So, I’ll see you at some point (If not later today :P) for the results of my experiment!
Post-production is the part of the production process that I was most excited about. I had mixed reactions when I found out we were working on Avid; I’d worked on it before in Film Lab 1, so it was familiar, but because it needs a fair amount of precision it was going to take some time to re-learn. At times Avid was a bit frustrating for my group (Emma, Julie and I), but we asked others in the class for help when needed and once we got the hang of Avid we made quick work of the edit.
We had a practical approach; we began by playing back the edits to see which shots we wanted to use. We also talked about specific moments we remembered from the shoot that we thought would be effective in the edit.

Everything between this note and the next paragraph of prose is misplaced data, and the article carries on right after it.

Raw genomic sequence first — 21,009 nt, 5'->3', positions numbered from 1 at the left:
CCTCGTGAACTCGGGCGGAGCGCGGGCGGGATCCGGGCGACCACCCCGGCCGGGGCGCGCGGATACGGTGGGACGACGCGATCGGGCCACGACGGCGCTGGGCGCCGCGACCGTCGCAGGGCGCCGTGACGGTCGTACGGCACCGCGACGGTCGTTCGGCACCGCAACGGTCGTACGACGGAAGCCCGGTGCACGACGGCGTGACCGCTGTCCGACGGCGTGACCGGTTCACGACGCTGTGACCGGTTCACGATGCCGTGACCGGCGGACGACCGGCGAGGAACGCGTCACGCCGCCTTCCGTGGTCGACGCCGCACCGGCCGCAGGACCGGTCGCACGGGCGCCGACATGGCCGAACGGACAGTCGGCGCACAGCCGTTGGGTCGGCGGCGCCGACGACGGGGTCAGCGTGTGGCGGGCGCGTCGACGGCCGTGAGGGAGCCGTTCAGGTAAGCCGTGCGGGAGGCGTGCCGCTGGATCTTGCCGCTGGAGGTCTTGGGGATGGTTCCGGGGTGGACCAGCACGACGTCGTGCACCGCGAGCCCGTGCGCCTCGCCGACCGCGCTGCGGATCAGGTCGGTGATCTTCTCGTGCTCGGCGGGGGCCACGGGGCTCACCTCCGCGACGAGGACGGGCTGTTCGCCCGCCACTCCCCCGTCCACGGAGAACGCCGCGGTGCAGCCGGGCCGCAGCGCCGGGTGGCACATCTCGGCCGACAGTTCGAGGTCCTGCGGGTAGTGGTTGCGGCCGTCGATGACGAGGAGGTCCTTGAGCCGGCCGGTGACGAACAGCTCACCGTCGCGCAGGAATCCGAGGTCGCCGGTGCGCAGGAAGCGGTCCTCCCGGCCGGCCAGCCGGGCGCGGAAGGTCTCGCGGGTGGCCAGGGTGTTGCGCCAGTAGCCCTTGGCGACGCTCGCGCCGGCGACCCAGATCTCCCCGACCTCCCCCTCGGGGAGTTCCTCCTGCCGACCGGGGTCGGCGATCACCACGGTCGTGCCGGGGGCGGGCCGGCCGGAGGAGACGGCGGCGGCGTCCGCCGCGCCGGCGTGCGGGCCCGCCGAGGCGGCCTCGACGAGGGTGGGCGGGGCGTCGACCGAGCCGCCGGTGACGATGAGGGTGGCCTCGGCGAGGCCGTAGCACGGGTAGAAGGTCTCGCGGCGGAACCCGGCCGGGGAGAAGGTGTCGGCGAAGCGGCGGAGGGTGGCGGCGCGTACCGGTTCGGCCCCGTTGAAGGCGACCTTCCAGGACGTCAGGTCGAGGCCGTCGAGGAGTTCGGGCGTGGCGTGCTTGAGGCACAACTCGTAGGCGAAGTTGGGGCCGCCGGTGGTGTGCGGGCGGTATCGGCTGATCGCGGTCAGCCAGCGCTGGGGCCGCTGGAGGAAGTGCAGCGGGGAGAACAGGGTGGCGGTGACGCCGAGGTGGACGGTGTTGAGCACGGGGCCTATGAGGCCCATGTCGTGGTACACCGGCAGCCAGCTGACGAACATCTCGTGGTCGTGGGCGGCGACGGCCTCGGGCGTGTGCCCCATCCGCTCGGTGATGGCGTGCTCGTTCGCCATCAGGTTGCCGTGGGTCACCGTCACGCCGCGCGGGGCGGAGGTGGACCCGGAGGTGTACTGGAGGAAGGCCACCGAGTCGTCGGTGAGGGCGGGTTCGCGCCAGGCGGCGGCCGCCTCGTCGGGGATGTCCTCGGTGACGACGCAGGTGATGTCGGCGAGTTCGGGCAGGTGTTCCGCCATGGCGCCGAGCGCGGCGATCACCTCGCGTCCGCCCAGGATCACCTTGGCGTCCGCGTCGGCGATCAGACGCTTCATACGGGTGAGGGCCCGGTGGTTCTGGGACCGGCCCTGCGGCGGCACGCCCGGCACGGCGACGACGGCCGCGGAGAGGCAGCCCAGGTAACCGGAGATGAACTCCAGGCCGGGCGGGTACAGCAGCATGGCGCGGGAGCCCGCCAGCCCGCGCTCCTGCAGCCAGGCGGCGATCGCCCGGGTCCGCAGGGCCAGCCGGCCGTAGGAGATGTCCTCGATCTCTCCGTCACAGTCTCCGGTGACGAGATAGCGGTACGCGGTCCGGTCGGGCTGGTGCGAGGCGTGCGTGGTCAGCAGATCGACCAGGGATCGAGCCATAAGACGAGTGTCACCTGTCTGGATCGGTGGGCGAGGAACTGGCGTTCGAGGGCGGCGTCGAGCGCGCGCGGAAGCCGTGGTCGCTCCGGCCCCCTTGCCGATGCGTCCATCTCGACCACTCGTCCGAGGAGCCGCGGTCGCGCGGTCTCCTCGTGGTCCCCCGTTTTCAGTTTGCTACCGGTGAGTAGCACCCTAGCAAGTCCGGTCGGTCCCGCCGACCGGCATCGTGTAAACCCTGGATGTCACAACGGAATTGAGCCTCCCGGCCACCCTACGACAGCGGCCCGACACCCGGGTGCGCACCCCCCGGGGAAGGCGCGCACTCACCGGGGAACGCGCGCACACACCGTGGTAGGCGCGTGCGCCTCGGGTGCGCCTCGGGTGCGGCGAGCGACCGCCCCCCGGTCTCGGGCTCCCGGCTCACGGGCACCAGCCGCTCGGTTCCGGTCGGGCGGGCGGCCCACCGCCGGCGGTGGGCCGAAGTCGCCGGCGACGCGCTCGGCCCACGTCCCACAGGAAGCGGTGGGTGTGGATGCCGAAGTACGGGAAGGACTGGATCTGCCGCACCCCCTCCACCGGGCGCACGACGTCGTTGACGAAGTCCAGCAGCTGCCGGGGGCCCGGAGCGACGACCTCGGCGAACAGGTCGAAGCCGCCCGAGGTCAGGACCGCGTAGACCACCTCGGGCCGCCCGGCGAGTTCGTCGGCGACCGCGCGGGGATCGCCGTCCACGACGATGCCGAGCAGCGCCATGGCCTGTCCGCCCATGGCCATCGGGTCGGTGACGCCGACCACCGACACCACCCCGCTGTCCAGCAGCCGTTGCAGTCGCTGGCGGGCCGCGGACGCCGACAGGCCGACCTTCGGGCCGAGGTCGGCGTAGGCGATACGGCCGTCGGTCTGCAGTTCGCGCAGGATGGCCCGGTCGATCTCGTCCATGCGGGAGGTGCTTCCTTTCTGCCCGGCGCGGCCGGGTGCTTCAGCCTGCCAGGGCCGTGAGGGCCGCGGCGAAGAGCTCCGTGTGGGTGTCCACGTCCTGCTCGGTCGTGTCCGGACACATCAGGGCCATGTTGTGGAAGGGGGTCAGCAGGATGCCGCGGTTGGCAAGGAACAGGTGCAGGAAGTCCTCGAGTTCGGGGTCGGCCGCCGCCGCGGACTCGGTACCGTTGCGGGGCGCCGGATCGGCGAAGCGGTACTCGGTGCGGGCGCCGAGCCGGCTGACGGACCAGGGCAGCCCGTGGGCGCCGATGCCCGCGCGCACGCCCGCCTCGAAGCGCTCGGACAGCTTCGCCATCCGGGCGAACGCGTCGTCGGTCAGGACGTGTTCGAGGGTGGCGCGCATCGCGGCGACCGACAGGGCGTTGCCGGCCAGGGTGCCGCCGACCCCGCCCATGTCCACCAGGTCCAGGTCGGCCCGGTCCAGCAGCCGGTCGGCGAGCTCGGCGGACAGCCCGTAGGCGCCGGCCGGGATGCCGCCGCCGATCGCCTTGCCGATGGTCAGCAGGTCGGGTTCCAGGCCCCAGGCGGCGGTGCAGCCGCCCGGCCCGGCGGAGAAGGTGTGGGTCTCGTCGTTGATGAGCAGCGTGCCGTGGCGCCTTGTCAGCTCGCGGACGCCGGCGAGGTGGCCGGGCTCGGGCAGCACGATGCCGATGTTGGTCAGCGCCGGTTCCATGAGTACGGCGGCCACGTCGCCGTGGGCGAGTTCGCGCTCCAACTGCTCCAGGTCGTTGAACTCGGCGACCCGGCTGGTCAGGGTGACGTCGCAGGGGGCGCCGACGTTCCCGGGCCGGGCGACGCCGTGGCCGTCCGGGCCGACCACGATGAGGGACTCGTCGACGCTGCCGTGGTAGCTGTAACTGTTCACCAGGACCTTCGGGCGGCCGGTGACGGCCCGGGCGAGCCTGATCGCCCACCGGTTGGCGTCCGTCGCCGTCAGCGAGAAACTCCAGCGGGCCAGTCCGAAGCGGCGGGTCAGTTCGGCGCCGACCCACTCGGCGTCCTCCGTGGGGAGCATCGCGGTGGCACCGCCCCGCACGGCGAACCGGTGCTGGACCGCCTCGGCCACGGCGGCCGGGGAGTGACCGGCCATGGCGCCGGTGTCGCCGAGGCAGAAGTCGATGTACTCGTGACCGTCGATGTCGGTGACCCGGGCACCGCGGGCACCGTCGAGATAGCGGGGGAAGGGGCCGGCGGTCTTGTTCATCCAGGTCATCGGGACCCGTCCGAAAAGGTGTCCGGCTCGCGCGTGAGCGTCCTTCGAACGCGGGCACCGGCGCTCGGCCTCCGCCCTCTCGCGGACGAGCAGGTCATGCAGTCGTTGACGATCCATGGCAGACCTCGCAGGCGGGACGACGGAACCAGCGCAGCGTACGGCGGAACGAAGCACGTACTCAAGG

We started by working on the dialogue scene, being careful of continuity; there were some takes where either Stef or Matt would be sitting back or leaning forward, and we had to do a couple of sneaky cuts to make this natural. We made sure to make the intro funny and to establish Andy for later.
We chose four shots of the band playing and spliced them in as separate layers of video. We would then play back each shot and choose which to cut to in the edit. We made sure to sync the clips to the track as we went, making sure the lip-sync and playing were in time. Once we had the lip-sync matched up, we started to splice in shots of Andy in drag and clips of the band in drag in the final chorus.
Overall, the post-production process was smooth; my group had equal say on the cut and we were all happy with the end result.